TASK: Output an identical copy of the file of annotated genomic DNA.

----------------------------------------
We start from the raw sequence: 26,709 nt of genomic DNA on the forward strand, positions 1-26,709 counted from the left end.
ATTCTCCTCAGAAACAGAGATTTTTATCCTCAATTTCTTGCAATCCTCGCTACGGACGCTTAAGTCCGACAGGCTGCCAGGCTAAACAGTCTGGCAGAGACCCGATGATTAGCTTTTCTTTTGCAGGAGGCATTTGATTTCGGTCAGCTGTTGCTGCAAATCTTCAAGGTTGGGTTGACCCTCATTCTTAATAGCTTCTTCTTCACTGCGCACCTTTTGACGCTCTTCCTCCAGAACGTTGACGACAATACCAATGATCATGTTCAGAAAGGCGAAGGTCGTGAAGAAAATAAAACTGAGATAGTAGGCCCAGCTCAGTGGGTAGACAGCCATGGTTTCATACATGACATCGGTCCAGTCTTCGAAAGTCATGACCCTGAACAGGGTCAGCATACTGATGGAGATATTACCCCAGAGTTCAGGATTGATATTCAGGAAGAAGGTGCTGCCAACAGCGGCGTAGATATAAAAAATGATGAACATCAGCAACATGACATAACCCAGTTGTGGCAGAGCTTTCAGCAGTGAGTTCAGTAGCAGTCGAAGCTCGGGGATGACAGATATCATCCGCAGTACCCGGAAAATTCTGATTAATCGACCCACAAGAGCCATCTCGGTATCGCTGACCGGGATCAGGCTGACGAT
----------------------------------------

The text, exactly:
We start from the raw sequence: 26,709 nt of genomic DNA on the forward strand, positions 1-26,709 counted from the left end.
ATTCTCCTCAGAAACAGAGATTTTTATCCTCAATTTCTTGCAATCCTCGCTACGGACGCTTAAGTCCGACAGGCTGCCAGGCTAAACAGTCTGGCAGAGACCCGATGATTAGCTTTTCTTTTGCAGGAGGCATTTGATTTCGGTCAGCTGTTGCTGCAAATCTTCAAGGTTGGGTTGACCCTCATTCTTAATAGCTTCTTCTTCACTGCGCACCTTTTGACGCTCTTCCTCCAGAACGTTGACGACAATACCAATGATCATGTTCAGAAAGGCGAAGGTCGTGAAGAAAATAAAACTGAGATAGTAGGCCCAGCTCAGTGGGTAGACAGCCATGGTTTCATACATGACATCGGTCCAGTCTTCGAAAGTCATGACCCTGAACAGGGTCAGCATACTGATGGAGATATTACCCCAGAGTTCAGGATTGATATTCAGGAAGAAGGTGCTGCCAACAGCGGCGTAGATATAAAAAATGATGAACATCAGCAACATGACATAACCCAGTTGTGGCAGAGCTTTCAGCAGTGAGTTCAGTAGCAGTCGAAGCTCGGGGATGACAGATATCATCCGCAGTACCCGGAAAATTCTGATTAATCGACCCACAAGAGCCATCTCGGTATCGCTGACCGGGATCAGGCTGACGAT